Proof of Euler's theorem Part 2:

Sufficiency, on the other hand, can be shown through the following tour construction argument. We begin at some initial node k0 and draw a circuit through G (thus eventually returning to k0). Let this circuit be denoted C0. If C0 happens to be an Euler circuit, this is fine; we stop. If C0 is not an Euler circuit, then if we remove from G all edges used by circuit C0, there must be some edges left over. Moreover, at least two of these edges must be incident on some node k1 through which circuit C0 has passed. This must be so since, by assumption, G is, first, connected and, second, all its nodes are of even degree (and C0 has only used up an even number of edges which are incident on k1). Thus, it is possible to draw another circuit C1 originating and terminating at k1, which uses only edges of G', the graph left after we eliminate the edges of C0 from G.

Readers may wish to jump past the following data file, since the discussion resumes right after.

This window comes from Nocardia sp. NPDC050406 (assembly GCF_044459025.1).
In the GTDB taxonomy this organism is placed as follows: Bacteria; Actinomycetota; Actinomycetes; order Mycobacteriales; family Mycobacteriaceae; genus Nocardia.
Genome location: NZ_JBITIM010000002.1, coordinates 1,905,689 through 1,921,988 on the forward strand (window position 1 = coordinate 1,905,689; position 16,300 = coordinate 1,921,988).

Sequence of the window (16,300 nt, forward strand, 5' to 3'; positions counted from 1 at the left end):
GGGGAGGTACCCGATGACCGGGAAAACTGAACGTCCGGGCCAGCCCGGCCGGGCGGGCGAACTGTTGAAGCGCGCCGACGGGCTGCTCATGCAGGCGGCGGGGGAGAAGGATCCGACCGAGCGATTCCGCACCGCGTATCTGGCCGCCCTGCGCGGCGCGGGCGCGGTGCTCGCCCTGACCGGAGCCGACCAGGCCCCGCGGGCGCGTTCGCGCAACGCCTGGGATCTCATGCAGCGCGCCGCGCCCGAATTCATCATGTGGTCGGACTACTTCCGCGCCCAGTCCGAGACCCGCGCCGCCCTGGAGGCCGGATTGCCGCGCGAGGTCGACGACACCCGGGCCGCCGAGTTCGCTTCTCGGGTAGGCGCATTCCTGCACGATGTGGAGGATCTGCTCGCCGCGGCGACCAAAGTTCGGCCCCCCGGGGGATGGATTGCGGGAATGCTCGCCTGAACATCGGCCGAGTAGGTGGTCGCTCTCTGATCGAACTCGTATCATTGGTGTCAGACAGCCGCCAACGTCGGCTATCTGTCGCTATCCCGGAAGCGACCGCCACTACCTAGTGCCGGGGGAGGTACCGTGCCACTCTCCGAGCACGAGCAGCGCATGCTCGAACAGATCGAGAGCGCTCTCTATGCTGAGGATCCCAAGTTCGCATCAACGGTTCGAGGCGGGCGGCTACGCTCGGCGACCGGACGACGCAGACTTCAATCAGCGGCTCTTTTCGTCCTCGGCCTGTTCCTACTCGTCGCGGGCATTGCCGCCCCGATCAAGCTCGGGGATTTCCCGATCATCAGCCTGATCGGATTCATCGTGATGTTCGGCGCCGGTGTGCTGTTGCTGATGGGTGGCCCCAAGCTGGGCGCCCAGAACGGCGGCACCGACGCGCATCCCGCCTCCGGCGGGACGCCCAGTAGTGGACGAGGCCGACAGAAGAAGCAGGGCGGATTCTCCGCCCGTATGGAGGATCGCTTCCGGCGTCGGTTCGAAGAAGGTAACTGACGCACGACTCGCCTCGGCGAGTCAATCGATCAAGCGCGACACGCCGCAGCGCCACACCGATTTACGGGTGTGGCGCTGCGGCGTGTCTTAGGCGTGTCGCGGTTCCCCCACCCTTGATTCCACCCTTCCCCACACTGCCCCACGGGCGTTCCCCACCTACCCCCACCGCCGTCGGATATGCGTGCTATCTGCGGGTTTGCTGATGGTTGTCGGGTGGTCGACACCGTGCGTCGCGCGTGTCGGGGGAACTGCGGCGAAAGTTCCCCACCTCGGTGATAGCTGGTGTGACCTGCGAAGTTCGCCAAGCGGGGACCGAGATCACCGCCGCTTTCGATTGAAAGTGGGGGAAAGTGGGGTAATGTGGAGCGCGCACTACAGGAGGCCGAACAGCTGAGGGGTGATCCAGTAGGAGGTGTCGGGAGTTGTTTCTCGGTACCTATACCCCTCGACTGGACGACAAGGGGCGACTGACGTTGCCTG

This procedure may now be continued until eventually, say after the nth step, there will be no edges left uncovered. At that time, an Euler circuit will also have been obtained which will be a combination of circuits C0, C1, C2, . . ., Cn.